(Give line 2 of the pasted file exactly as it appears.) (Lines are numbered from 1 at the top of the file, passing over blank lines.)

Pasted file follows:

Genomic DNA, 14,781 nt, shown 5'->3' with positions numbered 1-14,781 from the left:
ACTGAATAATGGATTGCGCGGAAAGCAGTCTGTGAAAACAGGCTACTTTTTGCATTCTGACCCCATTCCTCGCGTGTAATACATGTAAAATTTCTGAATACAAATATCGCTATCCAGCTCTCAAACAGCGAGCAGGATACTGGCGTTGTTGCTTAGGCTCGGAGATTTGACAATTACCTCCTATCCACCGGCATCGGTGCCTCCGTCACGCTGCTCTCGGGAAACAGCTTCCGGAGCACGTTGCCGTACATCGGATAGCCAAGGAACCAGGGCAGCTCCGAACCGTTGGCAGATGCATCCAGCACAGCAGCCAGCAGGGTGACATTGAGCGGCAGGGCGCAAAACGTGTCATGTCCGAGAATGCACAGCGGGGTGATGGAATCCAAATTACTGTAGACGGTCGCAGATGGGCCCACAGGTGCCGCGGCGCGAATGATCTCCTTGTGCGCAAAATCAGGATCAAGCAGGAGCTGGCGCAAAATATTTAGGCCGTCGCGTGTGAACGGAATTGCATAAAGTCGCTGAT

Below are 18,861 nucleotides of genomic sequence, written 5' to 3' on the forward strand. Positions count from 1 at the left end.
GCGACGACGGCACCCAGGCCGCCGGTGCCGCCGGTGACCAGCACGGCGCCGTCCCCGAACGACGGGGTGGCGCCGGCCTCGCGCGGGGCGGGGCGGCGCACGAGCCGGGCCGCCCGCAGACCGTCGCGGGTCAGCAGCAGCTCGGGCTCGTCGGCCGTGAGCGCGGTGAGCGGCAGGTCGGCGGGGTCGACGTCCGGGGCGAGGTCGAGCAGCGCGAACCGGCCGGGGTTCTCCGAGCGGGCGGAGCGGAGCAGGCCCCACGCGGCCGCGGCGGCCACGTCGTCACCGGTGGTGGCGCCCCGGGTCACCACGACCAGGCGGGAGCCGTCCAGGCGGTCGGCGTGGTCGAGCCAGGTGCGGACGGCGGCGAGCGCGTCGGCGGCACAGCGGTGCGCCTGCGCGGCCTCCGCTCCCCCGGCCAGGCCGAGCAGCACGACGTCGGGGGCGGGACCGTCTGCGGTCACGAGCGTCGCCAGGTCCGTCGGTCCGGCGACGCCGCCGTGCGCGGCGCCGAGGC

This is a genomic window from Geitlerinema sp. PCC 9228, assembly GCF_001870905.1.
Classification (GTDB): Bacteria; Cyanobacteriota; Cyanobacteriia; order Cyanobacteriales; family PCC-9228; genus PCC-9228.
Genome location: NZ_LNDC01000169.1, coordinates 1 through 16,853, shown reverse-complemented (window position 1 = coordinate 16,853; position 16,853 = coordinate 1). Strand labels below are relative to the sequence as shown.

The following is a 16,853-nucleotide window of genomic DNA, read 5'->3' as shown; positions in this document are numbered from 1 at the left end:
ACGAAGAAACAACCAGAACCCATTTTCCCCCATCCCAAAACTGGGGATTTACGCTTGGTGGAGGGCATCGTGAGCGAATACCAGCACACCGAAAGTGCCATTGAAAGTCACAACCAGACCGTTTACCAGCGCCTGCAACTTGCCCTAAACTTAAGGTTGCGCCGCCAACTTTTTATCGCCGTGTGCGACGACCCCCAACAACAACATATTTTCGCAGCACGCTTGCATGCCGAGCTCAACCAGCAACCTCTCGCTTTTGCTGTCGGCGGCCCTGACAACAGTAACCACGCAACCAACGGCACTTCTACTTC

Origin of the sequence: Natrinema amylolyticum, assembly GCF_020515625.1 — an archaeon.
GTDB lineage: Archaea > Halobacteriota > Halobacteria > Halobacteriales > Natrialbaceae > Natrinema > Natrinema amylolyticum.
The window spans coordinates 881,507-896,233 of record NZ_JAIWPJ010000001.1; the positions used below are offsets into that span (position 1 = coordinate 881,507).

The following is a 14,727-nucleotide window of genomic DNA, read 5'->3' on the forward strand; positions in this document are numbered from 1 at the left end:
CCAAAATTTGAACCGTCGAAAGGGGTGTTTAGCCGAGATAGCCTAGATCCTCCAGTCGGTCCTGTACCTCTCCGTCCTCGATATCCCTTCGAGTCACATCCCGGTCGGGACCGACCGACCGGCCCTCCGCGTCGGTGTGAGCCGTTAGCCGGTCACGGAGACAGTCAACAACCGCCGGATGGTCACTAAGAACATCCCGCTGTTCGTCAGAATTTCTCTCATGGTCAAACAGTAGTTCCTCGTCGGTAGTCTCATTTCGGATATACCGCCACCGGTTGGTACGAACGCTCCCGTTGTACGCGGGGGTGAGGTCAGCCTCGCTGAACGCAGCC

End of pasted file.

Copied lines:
ACTGAATAATGGATTGCGCGGAAAGCAGTCTGTGAAAACAGGCTACTTTTTGCATTCTGACCCCATTCCTCGCGTGTAATACATGTAAAATTTCTGAATACAAATATCGCTATCCAGCTCTCAAACAGCGAGCAGGATACTGGCGTTGTTGCTTAGGCTCGGAGATTTGACAATTACCTCCTATCCACCGGCATCGGTGCCTCCGTCACGCTGCTCTCGGGAAACAGCTTCCGGAGCACGTTGCCGTACATCGGATAGCCAAGGAACCAGGGCAGCTCCGAACCGTTGGCAGATGCATCCAGCACAGCAGCCAGCAGGGTGACATTGAGCGGCAGGGCGCAAAACGTGTCATGTCCGAGAATGCACAGCGGGGTGATGGAATCCAAATTACTGTAGACGGTCGCAGATGGGCCCACAGGTGCCGCGGCGCGAATGATCTCCTTGTGCGCAAAATCAGGATCAAGCAGGAGCTGGCGCAAAATATTTAGGCCGTCGCGTGTGAACGGAATTGCATAAAGTCGCTGAT